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Catlett's Station Raid again.

King William Courthouse, June 12, 1899.
To the Editor of the Dispatch:
Somt time ago I sent to the Dispatch, a communication entitled ‘My Recollections of General J. E. B. Stuart's Raid on Catlett's Station.’ In that communication I endeavored to state nothing but what came under my personal observation, and what were actual facts. Since writing I have read ‘Another Account of that Raid on Catlett's,’ in which the writer, L. M. Redd, says I wrote both ‘fact and fiction.’ Had my name been signed to the piece when it was printed, I am sure my old comrade and friend would never have accused me of writing ‘fiction.’ The scenes and events of that night do not call for fiction. The realities were too numerous and, exciting to be enlarged upon. And, really, I don't see a great deal of difference between my recollections and his. The only difference appears to be (1) as to who the man was who climbed the telegraph pole, and (2) whether the man came down with a ‘thud’ when fired on, or whether he backed down, bear fashion, ‘slowly.’

I maintain that the man belonged to the Gloucester Cavalry, and that he did come down with a ‘thud,’ and I mean no disparagement to him when I say so. Nor do I mean any reflection upon him. Most soldiers would have done likewise. Nothing could be accomplished by staying up there. My friend Redd says the man who volunteered to climb the pole was a member of Company G. I should be the last man of my old company to detract anything of praise from any member of that old company. I love them all too much for that. They were all brave soldiers, and would go wherever ordered; but I often observed during the war that where the danger was great and little could be accomplished the officer in command would call for volunteers, thereby leaving it to the soldier to perform the duty as he best saw how.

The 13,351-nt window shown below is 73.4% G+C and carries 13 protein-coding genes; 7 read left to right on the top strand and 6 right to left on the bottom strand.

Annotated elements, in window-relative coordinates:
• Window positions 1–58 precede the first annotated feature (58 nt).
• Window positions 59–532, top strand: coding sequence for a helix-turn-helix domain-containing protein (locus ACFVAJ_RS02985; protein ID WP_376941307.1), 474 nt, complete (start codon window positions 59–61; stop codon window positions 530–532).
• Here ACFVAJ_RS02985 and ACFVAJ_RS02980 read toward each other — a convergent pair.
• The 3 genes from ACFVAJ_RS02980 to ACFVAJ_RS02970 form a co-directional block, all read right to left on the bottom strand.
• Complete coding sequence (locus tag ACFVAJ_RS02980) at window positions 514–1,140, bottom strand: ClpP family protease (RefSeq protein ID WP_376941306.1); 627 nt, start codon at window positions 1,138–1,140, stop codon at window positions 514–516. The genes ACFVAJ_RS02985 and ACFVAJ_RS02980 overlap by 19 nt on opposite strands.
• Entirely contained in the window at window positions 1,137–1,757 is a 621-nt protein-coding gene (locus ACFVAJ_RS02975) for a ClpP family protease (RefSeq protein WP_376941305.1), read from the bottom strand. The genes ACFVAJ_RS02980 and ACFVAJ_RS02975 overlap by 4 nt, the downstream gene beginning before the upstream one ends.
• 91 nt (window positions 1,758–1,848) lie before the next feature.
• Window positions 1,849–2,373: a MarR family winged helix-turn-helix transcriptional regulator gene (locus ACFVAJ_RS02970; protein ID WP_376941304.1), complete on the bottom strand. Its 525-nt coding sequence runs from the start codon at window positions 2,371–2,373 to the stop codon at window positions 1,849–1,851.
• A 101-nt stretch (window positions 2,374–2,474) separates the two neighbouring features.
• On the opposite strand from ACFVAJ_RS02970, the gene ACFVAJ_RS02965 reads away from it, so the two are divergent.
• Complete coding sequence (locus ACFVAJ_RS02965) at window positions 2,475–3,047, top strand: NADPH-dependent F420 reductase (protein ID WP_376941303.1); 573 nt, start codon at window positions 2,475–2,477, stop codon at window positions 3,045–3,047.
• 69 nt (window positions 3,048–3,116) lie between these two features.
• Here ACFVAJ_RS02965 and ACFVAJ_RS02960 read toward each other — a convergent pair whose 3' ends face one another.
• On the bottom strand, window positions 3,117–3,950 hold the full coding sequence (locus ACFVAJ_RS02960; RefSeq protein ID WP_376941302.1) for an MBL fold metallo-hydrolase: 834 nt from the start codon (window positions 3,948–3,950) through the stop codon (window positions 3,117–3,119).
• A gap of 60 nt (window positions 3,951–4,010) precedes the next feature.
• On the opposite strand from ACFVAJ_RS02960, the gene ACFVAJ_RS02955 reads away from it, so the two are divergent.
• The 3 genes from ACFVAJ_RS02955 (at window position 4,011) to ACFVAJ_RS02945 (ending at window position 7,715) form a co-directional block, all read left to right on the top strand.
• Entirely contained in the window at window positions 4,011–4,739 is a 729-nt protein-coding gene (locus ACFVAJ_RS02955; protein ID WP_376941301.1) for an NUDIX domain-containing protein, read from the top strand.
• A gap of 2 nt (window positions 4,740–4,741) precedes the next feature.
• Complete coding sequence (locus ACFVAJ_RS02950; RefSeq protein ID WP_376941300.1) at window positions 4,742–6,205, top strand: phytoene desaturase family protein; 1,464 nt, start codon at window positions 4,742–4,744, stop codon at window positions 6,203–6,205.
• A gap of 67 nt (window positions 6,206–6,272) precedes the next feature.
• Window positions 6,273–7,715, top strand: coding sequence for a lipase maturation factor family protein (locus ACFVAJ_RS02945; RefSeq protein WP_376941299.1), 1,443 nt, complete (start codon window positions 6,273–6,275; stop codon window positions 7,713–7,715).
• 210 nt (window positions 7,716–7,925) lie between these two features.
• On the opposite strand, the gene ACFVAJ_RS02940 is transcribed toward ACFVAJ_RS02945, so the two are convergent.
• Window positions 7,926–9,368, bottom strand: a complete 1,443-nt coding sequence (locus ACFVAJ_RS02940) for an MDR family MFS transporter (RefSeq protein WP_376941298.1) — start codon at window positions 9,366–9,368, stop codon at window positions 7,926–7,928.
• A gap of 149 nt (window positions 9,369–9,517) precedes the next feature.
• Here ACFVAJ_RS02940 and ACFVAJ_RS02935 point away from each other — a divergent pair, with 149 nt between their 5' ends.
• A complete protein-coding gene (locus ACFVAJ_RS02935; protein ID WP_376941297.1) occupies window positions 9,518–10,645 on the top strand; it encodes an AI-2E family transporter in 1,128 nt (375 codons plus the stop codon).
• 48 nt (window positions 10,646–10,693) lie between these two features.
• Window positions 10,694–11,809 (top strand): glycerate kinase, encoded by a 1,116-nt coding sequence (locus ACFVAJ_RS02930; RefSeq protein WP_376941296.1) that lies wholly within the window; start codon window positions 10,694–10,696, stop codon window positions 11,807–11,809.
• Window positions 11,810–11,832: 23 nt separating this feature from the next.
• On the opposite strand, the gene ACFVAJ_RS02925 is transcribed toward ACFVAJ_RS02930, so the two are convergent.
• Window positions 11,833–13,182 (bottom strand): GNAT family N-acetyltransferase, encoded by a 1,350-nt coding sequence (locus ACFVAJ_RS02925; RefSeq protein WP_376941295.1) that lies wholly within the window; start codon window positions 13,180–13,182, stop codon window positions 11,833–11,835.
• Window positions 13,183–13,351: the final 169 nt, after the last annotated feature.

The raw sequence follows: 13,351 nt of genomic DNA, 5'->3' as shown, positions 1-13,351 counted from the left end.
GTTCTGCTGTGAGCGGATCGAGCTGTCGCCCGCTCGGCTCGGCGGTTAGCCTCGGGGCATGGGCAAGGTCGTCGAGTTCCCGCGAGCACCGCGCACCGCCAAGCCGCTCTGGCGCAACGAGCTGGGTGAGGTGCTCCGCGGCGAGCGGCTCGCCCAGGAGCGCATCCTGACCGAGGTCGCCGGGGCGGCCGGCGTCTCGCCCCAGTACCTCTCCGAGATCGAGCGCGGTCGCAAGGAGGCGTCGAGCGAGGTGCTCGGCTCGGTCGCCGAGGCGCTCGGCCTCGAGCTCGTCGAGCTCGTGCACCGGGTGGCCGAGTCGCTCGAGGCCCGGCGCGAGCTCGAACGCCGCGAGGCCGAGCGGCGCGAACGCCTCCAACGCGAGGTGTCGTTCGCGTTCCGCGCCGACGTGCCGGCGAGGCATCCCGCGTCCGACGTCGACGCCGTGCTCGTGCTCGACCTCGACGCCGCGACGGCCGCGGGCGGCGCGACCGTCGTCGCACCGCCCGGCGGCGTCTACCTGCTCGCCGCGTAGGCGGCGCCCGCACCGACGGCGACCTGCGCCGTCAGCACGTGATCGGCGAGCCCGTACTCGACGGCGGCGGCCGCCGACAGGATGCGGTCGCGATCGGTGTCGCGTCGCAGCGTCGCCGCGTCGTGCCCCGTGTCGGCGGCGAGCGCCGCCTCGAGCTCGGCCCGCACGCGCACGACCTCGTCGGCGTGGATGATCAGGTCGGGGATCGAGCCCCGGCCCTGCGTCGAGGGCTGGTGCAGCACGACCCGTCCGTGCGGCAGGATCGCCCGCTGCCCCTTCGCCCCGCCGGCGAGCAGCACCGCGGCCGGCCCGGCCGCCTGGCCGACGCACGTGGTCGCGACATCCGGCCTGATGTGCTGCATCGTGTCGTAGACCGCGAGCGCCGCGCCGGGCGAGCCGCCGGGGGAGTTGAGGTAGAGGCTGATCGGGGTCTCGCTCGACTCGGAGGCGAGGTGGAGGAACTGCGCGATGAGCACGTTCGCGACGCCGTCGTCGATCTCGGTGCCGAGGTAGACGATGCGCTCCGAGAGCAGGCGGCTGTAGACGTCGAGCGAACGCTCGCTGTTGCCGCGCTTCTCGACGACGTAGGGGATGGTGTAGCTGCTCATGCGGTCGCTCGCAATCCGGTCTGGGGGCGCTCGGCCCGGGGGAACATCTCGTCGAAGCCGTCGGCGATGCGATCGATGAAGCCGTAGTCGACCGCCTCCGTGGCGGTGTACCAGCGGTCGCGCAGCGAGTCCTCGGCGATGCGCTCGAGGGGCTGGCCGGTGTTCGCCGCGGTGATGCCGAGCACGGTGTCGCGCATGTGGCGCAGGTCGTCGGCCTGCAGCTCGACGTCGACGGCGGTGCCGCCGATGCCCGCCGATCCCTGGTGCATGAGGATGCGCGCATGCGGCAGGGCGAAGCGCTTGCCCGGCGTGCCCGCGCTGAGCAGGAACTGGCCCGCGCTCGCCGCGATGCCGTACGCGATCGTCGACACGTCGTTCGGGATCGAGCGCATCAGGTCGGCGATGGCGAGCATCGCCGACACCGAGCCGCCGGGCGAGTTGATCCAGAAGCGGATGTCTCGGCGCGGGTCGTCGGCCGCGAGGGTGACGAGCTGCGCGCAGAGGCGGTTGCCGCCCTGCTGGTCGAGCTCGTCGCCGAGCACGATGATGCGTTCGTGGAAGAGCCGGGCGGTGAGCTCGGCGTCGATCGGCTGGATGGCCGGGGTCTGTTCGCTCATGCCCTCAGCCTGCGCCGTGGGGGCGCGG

Had Captain Newton that night ordered any man in his company [214] to climb a pole his order would have been obeyed, even at the risk of death.

E. M. Redd does not disclose the name of the man from Company G who, he says, climbed the pole. I know that modesty forbids him. He was as true and as brave a soldier as there was in the service. He may have gone up half a dozen poles that night, so far as I know; but I did not see him. The writer says ‘Captain Newton took his whole company down to the railroad.’ That may have been so, but this member was not with it. He only had the first set of fours, if I remember aright, when I went with him. I could have mentioned many of the incidents that E. M. Redd mentioned, but it would have made my article too long.

I should be very much pleased, Mr. Editor, if you would publish this communication, for I dislike very much that any member of my old company should think I would cast any reflection upon him, or withhold from him any measure of praise to which he is entitled.

Yours respectfully,

J. Churchill Cooke, Company G, Fourth Virginia Cavalry.

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L. M. Redd (2)
E. M. Redd (2)
Newton (2)
James Ewell Brown Stuart (1)
Editor (1)
J. Churchill Cooke (1)
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June 12th, 1899 AD (1)
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